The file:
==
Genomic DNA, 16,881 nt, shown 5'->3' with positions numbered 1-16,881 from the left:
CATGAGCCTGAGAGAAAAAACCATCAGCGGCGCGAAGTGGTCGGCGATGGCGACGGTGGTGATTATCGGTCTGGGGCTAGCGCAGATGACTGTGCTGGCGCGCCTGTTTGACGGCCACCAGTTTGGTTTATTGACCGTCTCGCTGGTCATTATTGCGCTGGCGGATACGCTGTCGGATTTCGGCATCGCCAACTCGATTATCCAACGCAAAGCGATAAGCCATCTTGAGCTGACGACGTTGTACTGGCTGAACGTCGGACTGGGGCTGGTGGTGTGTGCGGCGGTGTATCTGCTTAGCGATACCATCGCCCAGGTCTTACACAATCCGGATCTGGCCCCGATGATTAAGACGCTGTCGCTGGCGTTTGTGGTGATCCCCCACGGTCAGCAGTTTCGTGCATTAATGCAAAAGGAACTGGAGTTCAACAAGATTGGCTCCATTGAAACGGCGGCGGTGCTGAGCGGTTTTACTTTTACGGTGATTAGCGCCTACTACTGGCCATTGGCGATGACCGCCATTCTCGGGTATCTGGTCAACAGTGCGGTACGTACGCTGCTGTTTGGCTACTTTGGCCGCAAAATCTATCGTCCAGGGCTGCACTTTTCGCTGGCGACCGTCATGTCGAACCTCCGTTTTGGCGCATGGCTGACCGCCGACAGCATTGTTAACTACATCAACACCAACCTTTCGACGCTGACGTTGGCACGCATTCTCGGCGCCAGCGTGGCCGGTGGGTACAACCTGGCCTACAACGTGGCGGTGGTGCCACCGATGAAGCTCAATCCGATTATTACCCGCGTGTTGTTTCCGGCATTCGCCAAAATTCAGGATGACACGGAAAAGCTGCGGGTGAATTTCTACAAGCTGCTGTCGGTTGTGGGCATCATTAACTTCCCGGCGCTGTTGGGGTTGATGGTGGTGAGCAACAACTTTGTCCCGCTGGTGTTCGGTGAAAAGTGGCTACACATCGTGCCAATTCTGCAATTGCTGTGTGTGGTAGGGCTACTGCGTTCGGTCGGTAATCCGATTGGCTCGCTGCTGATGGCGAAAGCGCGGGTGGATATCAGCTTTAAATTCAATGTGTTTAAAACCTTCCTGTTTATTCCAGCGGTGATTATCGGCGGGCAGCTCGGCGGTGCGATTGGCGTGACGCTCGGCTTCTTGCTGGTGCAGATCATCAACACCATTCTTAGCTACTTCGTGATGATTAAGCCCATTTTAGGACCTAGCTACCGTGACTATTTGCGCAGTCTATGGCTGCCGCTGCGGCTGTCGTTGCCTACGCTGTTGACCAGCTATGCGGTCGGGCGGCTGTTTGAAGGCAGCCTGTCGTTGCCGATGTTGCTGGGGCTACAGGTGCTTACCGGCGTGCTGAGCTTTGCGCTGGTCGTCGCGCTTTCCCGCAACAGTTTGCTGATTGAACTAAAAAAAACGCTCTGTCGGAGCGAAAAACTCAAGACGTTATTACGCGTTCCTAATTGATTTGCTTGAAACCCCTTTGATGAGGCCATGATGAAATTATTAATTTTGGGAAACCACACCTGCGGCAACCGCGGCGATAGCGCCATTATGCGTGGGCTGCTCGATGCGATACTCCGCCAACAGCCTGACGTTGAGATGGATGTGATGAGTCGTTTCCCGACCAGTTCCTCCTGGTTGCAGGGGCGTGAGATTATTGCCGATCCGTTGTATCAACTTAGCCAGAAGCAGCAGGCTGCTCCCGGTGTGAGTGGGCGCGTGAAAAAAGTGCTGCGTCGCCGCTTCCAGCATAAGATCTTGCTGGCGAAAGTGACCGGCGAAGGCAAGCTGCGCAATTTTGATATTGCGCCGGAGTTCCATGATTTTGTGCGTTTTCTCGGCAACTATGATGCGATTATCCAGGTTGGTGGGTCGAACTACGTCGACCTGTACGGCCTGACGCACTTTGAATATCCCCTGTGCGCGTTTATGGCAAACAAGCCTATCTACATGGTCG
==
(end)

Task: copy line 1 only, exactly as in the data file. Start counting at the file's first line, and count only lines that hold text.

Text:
Genomic DNA, 16,881 nt, shown 5'->3' with positions numbered 1-16,881 from the left: